Your Summer BBQ Deserves a Bloomin’ Onion

Everyone's favorite appetizer has never been easier to make.

What does it take to bloom an onion? Some simple ingredients, a little bit of time and a big appetite.

If you’ve never partaken in the cult classic favorite seen at many chain steakhouses across the United States, you’re truly missing out. It couldn’t be easier to make at home. First, the onion is sliced with its core intact and then tossed in a batter of potato starch and rice flour that’s blended with soda water. (Bonus: it's gluten-free.)

“You could use beer if you want, but beer gets dark fairly quickly, so you have to be careful,” says ICE Culinary Arts chef-instructor Chris Arturo. (Chef recommends that anyone wanting to go the beer route opt for something light like a Hefeweizen.) 

Related Read: Meet Chef Chris

The delicate flower is then gently fried in hot oil for just a minutes until crispy, and the resulting fried onion “leaves” are used as a vehicle for dipping sauces of your choosing. Chef Chris makes a zesty mayo of egg yolks, Dijon mustard, shallots, oil and chipotle peppers in adobo, and balances it with rice wine vinegar and honey to give an umami sweetness to it. 

Here’s how to make it.

@iceculinary Here’s Chef-Instructor Chris Arturo’s play on an unforgettable classic: the blooming onion 🧅 #bloomingonion#iceculinary#culinary#foodporn#instafood#nycfood#culinaryschool#newforkcity#foodie#eeeeeats♬ Big Energy (Instrumental) - Diamond Audio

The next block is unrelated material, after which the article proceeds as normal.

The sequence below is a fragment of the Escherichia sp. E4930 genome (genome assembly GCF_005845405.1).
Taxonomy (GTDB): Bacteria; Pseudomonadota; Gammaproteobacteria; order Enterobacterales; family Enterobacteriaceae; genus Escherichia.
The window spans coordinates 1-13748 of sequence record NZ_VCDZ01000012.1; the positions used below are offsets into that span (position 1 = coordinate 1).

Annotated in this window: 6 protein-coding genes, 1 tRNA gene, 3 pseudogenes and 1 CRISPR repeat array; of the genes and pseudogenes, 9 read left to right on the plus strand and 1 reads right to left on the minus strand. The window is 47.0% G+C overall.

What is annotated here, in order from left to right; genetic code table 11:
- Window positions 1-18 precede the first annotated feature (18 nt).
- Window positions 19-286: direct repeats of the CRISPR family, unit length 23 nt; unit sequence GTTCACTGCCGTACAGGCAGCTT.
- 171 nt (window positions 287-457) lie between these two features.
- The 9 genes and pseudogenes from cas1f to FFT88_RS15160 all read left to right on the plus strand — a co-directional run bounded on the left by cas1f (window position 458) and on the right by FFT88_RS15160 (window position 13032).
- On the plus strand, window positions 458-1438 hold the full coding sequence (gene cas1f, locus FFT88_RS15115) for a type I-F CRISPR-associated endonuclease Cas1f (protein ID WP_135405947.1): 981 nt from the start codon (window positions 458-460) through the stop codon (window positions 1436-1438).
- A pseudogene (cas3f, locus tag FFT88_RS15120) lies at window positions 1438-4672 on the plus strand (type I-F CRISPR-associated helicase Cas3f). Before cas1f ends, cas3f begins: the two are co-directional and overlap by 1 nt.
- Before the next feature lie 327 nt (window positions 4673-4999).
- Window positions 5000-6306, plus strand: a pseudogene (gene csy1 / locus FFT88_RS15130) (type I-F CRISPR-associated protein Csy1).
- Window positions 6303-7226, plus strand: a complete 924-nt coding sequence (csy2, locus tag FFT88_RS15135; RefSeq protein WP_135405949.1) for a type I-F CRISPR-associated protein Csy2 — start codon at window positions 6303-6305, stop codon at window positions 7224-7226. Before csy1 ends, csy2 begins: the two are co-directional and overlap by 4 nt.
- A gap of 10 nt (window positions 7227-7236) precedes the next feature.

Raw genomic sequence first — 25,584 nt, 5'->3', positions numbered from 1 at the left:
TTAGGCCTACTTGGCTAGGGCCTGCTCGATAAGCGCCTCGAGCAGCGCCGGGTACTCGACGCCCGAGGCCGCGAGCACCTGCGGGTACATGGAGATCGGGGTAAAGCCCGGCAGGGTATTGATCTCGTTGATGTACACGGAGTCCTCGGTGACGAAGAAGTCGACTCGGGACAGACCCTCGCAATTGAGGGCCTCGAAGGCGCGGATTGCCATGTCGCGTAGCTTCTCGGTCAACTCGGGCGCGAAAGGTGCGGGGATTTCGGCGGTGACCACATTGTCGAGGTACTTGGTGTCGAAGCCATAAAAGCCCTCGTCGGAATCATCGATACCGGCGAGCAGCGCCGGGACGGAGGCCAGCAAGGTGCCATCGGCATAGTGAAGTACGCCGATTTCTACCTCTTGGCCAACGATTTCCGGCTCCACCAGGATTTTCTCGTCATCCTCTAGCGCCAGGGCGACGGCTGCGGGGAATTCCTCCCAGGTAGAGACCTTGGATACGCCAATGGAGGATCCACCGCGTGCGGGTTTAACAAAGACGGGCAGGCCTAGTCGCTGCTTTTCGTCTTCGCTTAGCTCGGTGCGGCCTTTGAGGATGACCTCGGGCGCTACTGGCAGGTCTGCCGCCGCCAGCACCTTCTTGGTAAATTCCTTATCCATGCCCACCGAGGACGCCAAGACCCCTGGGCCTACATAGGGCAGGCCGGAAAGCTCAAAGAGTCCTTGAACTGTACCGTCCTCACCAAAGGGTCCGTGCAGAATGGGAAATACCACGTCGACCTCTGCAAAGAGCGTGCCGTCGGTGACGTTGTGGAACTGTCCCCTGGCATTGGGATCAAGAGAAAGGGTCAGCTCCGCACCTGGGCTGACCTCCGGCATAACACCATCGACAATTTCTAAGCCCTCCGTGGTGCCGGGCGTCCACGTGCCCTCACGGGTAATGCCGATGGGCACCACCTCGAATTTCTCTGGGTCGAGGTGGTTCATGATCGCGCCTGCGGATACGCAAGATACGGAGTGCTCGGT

Bloomin’ Onion

Yields 1


  • 500 milliliters neutral oil
  • 2 egg yolks
  • 10 grams Dijon mustard
  • 20 grams shallots, minced
  • Half a can of chipotle peppers in adobo
  • Rice wine vinegar, to taste
  • Honey, to taste
  • Salt and pepper, to taste
  • 1 yellow onion
  • Potato starch
  • Rice Flour
  • Soda Water


  1. Blend yolks, Dijon mustard, shallots and rice wine vinegar in robot coupe. While motor is running, slowly stream in oil until thick, and  then thin it out with a little water. Repeat this two to three times until desired thickness. Once thickened, add a half a can of chipotle peppers in adobo and blend more. Balance with more vinegar, salt and honey. Reserve.
  2. Leaving the root in tact, cut the onion into eights and spread the layers out and dust with potato starch; tap off excess.
  3. Combine equal parts potato starch and rice flour; add soda water and whisk to make a paste. 
  4. Drop onion into batter, letting excess drip off. 
  5. With the root facing down, place the onion in a spider and gently drop into 325˚F oil until fully submerged. Fry for 3-5 minutes, or until golden brown. 
  6. Remove from oil; drain on wire rack and season with kosher salt. Serve immediately with dipping sauce.

Add new comment